I just wish we could just have a centrist, liberal government. Not old Tory aristocrats landed gentry, and no social-democrats do-gooders. Just liberal, modern, centrist, free-market, pro-development, pro-science and the enlightenment - liberal!

The LibDems had a dreadful election result, yet Clegg had no shame in the way he double-dealed in the negotiations. I'm probably biased, but I find him shifty and untrustworthy (like Blair) - and I just don't like him! I have no problem with the coalition though, I think it's been a healthy development and I hope it's a success.

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The LibDems had a dreadful election result, yet Clegg had no shame in the way he double-dealed in the negotiations. I'm probably biased, but I find him shifty and untrustworthy (like Blair) - and I just don't like him! I have no problem with the coalition though, I think it's been a healthy development and I hope it's a success.

I see. OK, I see the same "PR" ability in Clegg, I agree, but I think this is a necessity in his job. And I think his goals are in the right direction. Of course he has personal ambitions (bless), but I think his ideology (liberal) is compatible with the national interest - unlike Gordon Brown's.

Just one thing, on the "double-dealing", you mean negotiating with both Tories and Labour? If, so, to be frank, for a while I am not really sure what does it mean, precisely. Like: suppose you are buying a house, you'll visit many, and you may well tell an estate agent that this house is too expensive, because there is another one down the road for £10k less. Is this double dealing? What is the difference? Sellers do the same, and sell for the best offer. Auctions are exactly that. I really don't get why is it wrong to negotiate with different parts, trying to find the best deal.

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I see. OK, I see the same "PR" ability in Clegg, I agree, but I think this is a necessity in his job. And I think his goals are in the right direction. Of course he has personal ambitions (bless), but I think his ideology (liberal) is compatible with the national interest - unlike Gordon Brown's.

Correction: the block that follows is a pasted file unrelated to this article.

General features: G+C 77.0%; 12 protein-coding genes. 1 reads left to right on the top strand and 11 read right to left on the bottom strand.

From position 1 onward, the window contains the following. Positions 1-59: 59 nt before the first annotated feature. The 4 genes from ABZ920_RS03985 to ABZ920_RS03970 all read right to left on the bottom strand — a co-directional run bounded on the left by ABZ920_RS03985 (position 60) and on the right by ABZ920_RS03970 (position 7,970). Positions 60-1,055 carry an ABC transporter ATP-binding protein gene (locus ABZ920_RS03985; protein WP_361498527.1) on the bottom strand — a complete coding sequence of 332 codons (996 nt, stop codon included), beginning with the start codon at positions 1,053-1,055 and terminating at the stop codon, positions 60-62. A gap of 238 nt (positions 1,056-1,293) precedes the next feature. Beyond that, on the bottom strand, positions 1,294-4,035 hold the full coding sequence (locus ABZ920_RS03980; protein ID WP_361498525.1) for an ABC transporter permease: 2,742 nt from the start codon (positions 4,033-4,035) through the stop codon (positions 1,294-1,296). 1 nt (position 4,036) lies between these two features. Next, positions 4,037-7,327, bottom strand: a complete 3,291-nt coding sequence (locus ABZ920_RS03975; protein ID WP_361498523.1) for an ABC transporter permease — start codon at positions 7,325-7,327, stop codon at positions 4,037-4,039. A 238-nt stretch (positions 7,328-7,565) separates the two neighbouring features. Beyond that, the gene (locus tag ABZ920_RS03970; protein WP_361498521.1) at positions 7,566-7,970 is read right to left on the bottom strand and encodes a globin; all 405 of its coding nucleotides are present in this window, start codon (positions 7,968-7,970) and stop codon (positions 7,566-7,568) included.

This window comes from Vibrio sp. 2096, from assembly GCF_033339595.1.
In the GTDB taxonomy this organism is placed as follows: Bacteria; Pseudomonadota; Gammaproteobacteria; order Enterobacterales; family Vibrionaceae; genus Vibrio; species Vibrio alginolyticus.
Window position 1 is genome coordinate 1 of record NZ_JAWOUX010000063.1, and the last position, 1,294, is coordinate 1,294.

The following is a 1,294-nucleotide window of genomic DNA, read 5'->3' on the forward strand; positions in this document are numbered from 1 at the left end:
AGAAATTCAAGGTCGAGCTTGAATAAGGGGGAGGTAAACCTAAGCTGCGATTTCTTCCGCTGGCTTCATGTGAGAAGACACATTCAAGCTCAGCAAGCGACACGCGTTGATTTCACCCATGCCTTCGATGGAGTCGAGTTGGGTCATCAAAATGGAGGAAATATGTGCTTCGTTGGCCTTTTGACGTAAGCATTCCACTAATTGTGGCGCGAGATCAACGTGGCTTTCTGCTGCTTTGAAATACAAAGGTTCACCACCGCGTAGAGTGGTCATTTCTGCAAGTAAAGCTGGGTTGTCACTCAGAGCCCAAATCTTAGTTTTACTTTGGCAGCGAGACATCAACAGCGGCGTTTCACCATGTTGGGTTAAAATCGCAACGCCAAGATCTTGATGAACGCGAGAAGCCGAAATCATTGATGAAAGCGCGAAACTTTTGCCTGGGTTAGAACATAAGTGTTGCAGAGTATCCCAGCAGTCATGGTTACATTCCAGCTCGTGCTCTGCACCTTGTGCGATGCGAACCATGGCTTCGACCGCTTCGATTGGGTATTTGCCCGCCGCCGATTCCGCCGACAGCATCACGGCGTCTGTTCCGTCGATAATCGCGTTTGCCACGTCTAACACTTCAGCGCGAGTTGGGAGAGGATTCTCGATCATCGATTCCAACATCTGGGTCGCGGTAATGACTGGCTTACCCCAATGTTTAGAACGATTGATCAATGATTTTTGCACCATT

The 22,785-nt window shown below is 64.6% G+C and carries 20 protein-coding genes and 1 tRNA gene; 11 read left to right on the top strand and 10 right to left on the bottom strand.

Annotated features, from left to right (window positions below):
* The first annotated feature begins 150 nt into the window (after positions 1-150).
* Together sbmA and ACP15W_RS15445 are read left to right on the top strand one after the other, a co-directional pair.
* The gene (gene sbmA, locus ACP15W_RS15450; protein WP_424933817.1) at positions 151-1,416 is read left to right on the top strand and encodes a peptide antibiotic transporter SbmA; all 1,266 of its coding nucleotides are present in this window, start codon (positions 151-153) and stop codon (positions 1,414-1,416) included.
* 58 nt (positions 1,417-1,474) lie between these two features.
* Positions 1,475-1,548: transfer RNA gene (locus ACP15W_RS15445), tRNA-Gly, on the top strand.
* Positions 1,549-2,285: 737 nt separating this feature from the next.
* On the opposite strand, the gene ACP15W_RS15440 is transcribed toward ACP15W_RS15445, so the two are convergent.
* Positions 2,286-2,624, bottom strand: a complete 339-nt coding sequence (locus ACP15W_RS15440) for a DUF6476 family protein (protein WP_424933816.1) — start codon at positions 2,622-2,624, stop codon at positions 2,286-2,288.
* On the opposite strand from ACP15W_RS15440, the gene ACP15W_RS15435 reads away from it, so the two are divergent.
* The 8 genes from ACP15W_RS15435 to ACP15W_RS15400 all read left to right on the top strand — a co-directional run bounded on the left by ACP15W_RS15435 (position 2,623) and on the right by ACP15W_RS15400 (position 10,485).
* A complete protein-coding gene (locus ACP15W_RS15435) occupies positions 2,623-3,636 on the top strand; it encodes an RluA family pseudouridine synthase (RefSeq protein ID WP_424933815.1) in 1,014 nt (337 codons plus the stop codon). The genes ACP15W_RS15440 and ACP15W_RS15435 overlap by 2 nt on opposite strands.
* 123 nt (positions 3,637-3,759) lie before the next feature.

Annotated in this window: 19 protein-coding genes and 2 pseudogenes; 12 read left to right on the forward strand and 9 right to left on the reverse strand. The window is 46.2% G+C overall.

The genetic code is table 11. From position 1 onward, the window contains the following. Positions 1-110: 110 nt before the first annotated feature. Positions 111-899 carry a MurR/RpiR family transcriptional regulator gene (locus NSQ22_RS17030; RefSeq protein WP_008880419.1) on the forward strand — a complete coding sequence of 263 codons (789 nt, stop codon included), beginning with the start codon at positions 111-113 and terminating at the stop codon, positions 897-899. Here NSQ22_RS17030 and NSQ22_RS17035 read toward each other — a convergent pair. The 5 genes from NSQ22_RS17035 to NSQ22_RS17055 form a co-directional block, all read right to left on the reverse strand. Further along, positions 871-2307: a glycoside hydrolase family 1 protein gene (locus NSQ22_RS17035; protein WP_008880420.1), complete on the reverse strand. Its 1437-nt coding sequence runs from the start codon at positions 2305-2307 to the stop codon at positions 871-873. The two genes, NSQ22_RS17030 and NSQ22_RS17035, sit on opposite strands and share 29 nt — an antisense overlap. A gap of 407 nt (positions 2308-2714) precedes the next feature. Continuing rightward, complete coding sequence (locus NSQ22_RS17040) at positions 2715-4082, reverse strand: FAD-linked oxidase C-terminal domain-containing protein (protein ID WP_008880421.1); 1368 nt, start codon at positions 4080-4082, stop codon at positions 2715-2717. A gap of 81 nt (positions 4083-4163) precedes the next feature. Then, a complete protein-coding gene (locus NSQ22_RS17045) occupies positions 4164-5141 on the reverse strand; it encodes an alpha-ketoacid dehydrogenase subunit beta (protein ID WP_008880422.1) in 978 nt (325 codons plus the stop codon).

Just one thing, on the "double-dealing", you mean negotiating with both Tories and Labour? If, so, to be frank, for a while I am not really sure what does it mean, precisely. Like: suppose you are buying a house, you'll visit many, and you may well tell an estate agent that this house is too expensive, because there is another one down the road for £10k less. Is this double dealing? What is the difference? Sellers do the same, and sell for the best offer. Auctions are exactly that. I really don't get why is it wrong to negotiate with different parts, trying to find the best deal.

Negotiating is fine. Clegg's conduct was more similar to that of a gazumper.

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Negotiating is fine. Clegg's conduct was more similar to that of a gazumper.

I see. Because he had said before the election that they would support the part with more votes and seats? Yes, he did say that. OK. After the election he changed from "support" into "negotiate first". Yes, that was gazumpy.